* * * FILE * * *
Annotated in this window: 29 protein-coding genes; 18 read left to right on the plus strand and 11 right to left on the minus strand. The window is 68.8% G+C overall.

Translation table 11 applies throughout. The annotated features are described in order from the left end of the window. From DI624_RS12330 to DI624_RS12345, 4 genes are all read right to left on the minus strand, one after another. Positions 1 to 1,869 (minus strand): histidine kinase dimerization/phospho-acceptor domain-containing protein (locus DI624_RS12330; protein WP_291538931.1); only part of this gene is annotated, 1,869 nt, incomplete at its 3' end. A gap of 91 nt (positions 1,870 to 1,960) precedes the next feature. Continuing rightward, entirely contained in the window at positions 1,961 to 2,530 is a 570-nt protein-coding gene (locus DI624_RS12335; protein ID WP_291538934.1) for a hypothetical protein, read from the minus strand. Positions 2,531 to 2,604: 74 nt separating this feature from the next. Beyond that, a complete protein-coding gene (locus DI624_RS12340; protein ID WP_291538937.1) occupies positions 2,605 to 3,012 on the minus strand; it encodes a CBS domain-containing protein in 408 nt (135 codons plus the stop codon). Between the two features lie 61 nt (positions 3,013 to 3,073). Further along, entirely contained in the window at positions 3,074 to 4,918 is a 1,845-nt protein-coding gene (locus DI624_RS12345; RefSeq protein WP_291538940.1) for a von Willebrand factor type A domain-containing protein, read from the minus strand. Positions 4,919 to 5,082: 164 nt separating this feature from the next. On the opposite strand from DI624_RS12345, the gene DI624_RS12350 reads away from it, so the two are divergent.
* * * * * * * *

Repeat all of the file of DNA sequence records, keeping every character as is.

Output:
Annotated in this window: 29 protein-coding genes; 18 read left to right on the plus strand and 11 right to left on the minus strand. The window is 68.8% G+C overall.

Translation table 11 applies throughout. The annotated features are described in order from the left end of the window. From DI624_RS12330 to DI624_RS12345, 4 genes are all read right to left on the minus strand, one after another. Positions 1 to 1,869 (minus strand): histidine kinase dimerization/phospho-acceptor domain-containing protein (locus DI624_RS12330; protein WP_291538931.1); only part of this gene is annotated, 1,869 nt, incomplete at its 3' end. A gap of 91 nt (positions 1,870 to 1,960) precedes the next feature. Continuing rightward, entirely contained in the window at positions 1,961 to 2,530 is a 570-nt protein-coding gene (locus DI624_RS12335; protein ID WP_291538934.1) for a hypothetical protein, read from the minus strand. Positions 2,531 to 2,604: 74 nt separating this feature from the next. Beyond that, a complete protein-coding gene (locus DI624_RS12340; protein ID WP_291538937.1) occupies positions 2,605 to 3,012 on the minus strand; it encodes a CBS domain-containing protein in 408 nt (135 codons plus the stop codon). Between the two features lie 61 nt (positions 3,013 to 3,073). Further along, entirely contained in the window at positions 3,074 to 4,918 is a 1,845-nt protein-coding gene (locus DI624_RS12345; RefSeq protein WP_291538940.1) for a von Willebrand factor type A domain-containing protein, read from the minus strand. Positions 4,919 to 5,082: 164 nt separating this feature from the next. On the opposite strand from DI624_RS12345, the gene DI624_RS12350 reads away from it, so the two are divergent.